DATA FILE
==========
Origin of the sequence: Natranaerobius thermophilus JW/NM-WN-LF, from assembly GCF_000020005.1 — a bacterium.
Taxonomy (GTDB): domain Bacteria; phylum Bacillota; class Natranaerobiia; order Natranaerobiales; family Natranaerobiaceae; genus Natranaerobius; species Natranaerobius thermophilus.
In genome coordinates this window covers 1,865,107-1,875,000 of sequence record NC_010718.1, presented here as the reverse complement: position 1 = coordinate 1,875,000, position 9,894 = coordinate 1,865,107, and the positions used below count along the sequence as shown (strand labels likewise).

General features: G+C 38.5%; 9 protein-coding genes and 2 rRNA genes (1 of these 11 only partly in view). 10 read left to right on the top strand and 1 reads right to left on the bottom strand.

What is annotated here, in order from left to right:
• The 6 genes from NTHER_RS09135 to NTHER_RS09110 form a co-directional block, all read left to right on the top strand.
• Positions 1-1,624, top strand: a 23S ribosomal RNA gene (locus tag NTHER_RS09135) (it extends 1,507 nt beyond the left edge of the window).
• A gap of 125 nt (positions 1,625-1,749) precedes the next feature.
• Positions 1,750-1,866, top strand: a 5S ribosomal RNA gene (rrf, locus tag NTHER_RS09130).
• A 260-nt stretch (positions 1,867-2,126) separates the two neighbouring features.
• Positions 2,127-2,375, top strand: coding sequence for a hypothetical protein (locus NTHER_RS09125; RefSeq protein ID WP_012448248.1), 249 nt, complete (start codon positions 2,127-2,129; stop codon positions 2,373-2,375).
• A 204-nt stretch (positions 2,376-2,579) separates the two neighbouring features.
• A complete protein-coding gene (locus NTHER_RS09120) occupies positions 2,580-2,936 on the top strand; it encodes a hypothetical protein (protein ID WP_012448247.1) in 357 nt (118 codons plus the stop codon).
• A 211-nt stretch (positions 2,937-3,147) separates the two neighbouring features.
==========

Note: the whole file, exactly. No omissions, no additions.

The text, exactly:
Origin of the sequence: Natranaerobius thermophilus JW/NM-WN-LF, from assembly GCF_000020005.1 — a bacterium.
Taxonomy (GTDB): domain Bacteria; phylum Bacillota; class Natranaerobiia; order Natranaerobiales; family Natranaerobiaceae; genus Natranaerobius; species Natranaerobius thermophilus.
In genome coordinates this window covers 1,865,107-1,875,000 of sequence record NC_010718.1, presented here as the reverse complement: position 1 = coordinate 1,875,000, position 9,894 = coordinate 1,865,107, and the positions used below count along the sequence as shown (strand labels likewise).

General features: G+C 38.5%; 9 protein-coding genes and 2 rRNA genes (1 of these 11 only partly in view). 10 read left to right on the top strand and 1 reads right to left on the bottom strand.

What is annotated here, in order from left to right:
• The 6 genes from NTHER_RS09135 to NTHER_RS09110 form a co-directional block, all read left to right on the top strand.
• Positions 1-1,624, top strand: a 23S ribosomal RNA gene (locus tag NTHER_RS09135) (it extends 1,507 nt beyond the left edge of the window).
• A gap of 125 nt (positions 1,625-1,749) precedes the next feature.
• Positions 1,750-1,866, top strand: a 5S ribosomal RNA gene (rrf, locus tag NTHER_RS09130).
• A 260-nt stretch (positions 1,867-2,126) separates the two neighbouring features.
• Positions 2,127-2,375, top strand: coding sequence for a hypothetical protein (locus NTHER_RS09125; RefSeq protein ID WP_012448248.1), 249 nt, complete (start codon positions 2,127-2,129; stop codon positions 2,373-2,375).
• A 204-nt stretch (positions 2,376-2,579) separates the two neighbouring features.
• A complete protein-coding gene (locus NTHER_RS09120) occupies positions 2,580-2,936 on the top strand; it encodes a hypothetical protein (protein ID WP_012448247.1) in 357 nt (118 codons plus the stop codon).
• A 211-nt stretch (positions 2,937-3,147) separates the two neighbouring features.